The Parachute Regiment

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Parachute Regiment cap badge

The Parachute Regiment is the infantry element of the airborne troops of the British Army. In common with parachute troops of other armies it considers itself an elite unit by virtue of its stringent selection process.



The Parachute Regiment is currently organised into three regular and one TA battalions:

  • 1st Battalion, Parachute Regiment (1 PARA)
  • 2nd Battalion, Parachute Regiment (2 PARA)
  • 3rd Battalion, Parachute Regiment (3 PARA)
  • 4th (Volunteer) Battalion, Parachute Regiment (4 PARA)

In December 2004, it was announced that 1 PARA would form the core of a new formation, to be known as the Rangers, to act as a support formation for the SAS. The Parachute regiment sends more soldiers for SAS selection than any other regiment.


The Parachute Regiment has its origins in the elite force of Commandos set up by the British Army in response to Winston Churchill's request to "set Europe ablaze". After the Battle of Crete, it was agreed that Britain would need paratroopers for similar operations. No 2 Commando were tasked with specialising in air borne assault.

Britain’s first airborne assault took place on February 10, 1941, when, what was then known as 11th Special Air Service, introduced themselves to the enemy by jumping into Italy and blowing up an aqueduct in a daring raid named Operation Colossus.

More to follow...

Notable operations

World War II

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The Parachute Regiment's display team, the Red Devils at an American airshow

Operation Biting - France

A Wuerzburg radar on the coast of France was attacked by British Paratroopers in Operation Biting on February 27, 1942. The electronics of the system were brought back to Britain for examination so that counter measures could be devised.

Operation Husky - Sicily

As part of the Operation Husky four airborne operations were carried out, landing during the night of the 9/10 July; two were British and two American. The strong winds blew the dropping aircraft off course and scattered them widely. British glider-landed troops fared badly; only 12 out of 144 gliders landing on target, many landing in the sea. Nevertheless the scattered airborne troops maximised their opportunities, attacking patrols and creating confusion wherever possible.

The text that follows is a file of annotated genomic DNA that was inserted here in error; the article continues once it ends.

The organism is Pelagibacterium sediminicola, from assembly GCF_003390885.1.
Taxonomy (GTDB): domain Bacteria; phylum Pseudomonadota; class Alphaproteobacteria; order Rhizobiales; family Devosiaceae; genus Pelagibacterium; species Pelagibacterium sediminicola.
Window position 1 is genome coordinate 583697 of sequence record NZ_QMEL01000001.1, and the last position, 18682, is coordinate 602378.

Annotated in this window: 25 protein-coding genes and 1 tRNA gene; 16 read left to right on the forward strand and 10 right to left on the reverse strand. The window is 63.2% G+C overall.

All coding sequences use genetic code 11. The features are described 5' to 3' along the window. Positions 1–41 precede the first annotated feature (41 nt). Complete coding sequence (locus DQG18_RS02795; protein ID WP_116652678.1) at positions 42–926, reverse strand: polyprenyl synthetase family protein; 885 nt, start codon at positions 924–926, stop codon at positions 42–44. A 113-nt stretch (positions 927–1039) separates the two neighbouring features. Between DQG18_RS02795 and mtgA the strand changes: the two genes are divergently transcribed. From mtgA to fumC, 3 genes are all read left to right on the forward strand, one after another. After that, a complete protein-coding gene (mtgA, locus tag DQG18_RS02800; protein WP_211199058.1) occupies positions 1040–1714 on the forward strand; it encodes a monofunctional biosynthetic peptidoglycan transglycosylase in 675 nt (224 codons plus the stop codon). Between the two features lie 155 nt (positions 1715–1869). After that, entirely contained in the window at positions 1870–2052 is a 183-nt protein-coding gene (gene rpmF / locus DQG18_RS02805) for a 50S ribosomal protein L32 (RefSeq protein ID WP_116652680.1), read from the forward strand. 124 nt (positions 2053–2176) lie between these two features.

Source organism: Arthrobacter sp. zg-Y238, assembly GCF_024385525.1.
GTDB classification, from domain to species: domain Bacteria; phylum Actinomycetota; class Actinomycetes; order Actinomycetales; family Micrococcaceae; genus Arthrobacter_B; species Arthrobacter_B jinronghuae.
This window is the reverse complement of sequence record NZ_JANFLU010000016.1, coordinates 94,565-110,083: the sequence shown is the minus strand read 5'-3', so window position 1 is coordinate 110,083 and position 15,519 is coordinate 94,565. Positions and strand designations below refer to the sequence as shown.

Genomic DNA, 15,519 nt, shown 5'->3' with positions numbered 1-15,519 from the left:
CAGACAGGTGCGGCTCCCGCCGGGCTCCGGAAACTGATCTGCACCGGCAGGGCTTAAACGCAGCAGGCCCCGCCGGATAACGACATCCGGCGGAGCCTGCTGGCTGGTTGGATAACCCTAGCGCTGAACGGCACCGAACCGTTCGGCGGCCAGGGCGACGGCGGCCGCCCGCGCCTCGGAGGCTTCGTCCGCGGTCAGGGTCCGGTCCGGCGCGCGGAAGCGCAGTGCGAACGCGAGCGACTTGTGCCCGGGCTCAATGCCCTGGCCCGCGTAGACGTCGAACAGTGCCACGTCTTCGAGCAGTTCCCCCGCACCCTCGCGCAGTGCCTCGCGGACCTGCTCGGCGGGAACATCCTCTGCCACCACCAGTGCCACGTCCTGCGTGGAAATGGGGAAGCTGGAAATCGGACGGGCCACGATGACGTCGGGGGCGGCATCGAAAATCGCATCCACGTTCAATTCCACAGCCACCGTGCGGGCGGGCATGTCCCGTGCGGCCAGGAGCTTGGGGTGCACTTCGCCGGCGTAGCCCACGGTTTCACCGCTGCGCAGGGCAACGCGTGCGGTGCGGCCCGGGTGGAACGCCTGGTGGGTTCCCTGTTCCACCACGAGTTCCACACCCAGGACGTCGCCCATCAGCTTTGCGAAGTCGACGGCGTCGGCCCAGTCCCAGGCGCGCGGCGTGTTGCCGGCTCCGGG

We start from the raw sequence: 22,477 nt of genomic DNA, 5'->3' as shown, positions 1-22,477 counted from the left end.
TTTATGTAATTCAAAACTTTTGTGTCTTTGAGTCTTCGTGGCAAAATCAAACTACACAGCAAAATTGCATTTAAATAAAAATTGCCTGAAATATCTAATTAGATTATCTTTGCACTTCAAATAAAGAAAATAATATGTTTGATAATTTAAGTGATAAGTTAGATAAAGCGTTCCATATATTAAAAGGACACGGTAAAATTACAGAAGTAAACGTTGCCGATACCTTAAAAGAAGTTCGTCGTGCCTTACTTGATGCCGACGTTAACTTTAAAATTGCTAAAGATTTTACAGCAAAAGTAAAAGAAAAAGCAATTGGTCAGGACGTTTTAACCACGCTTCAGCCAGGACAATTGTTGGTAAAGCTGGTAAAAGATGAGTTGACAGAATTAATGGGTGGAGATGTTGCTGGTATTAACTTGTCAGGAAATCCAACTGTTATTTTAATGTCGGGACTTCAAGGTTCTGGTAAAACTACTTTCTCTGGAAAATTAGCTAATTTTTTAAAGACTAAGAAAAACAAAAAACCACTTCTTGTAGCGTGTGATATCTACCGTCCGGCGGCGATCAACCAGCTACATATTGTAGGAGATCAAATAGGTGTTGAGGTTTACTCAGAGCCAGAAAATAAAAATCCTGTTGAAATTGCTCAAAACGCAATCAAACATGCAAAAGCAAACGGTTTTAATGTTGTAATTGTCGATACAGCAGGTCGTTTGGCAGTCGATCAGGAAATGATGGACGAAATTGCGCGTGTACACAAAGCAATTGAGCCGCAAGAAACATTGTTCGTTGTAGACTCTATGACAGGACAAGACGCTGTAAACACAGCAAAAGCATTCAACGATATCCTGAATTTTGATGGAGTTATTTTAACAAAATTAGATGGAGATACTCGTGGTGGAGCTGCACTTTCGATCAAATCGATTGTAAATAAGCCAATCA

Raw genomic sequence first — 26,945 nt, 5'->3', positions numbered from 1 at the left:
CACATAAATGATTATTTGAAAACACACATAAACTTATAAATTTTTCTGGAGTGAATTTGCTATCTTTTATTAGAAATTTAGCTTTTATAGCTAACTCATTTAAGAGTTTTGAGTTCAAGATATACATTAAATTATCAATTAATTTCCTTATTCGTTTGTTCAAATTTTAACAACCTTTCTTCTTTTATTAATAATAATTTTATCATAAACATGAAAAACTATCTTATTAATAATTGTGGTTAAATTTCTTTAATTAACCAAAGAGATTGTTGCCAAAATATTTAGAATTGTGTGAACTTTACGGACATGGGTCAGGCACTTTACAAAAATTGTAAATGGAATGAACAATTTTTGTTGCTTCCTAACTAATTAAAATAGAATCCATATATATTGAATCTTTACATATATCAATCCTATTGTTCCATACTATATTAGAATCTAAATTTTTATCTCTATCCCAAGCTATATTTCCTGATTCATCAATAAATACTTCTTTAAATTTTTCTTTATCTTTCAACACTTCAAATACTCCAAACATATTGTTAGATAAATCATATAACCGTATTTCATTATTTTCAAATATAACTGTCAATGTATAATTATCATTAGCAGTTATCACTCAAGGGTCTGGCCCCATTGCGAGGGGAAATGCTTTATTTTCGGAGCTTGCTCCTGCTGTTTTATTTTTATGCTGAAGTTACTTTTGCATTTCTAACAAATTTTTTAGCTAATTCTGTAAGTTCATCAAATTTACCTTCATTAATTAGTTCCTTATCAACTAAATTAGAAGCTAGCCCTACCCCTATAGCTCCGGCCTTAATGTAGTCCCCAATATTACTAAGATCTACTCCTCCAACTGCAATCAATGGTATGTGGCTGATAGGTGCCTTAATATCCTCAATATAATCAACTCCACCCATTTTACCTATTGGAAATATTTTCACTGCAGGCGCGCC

It was during operations in North Africa that the maroon beret was first seen by German troops and within months they had christened them Rote Teufel - Red Devils.

Operation Slapstick - Southern Italy

During the Allied invasion of Italy the British 1st Airborne Division landed by sea near the port of Taranto in the 'heel' of Italy (Operation Slapstick). Their task was to capture the port and several nearby airfields and link with the British Eighth Army before pressing north to join the US Fifth Army near Foggia.

Operation Overlord - Normandy

There were many separate airborne operations during Operation Overlord on D-Day June 6 1944. But broadly the task of the airborne forces was to secure the flanks of the landing beaches in Normandy. The British secured the Eastern flank in Operation Tonga. There were other operations designed to take the specific hardened targets notably the guns of the Merville gun battery. Buried under 12ft-thick concrete, the four 105mm guns, just miles from the beaches of Sword, Juno and Gold, had the capability to engage warships out at sea and sink landing craft heading for the beaches. The task of putting them out of action fell to the ninth parachute brigade which they succeeded in doing for 36 hours by killing all but a handful of the gunners.

Operation Dragoon - Southern France

On August 15, 1944, parachute units, which included the 4th, 5th and 6th Para battalions and lst Indian Army Pathfinders, dropped into Southern France between Frejus and Cannes as part of Operation Dragoon. Their objective was to capture the area, destroy all enemy positions and hold the ground until the US Seventh Army came ashore. Once they had captured their initial targets, they were reinforced by three thousand soldiers and critical equipment carried in over three hundred gliders in an operation code named Dove. The drop was almost unopposed and within days the British parachute group was withdrawn by sea to Italy in readiness for future operations.

Operation Market-Garden - the Netherlands

Perhaps the most famous airborne operation of history is Operation Market Garden of September 1944, in which 35,000 troops were dropped 100 miles behind the German front lines in an attempt to capture a bridge over the Rhine at Arnhem. Three complete airborne divisions, the British 1st Airborne Division, and the US 82nd and 101st Airborne Divisions, and the Polish 1st Independent Parachute Brigade were dropped at various points along Highway 69 in order to create a "carpet" over which the British XXX Corps could rapidly advance. German opposition was some three times that expected, including two under-strength but very experienced panzer divisions, and in the end the British 1st Airborne division was all but destroyed and the bridge at Arnhem remained in German hands.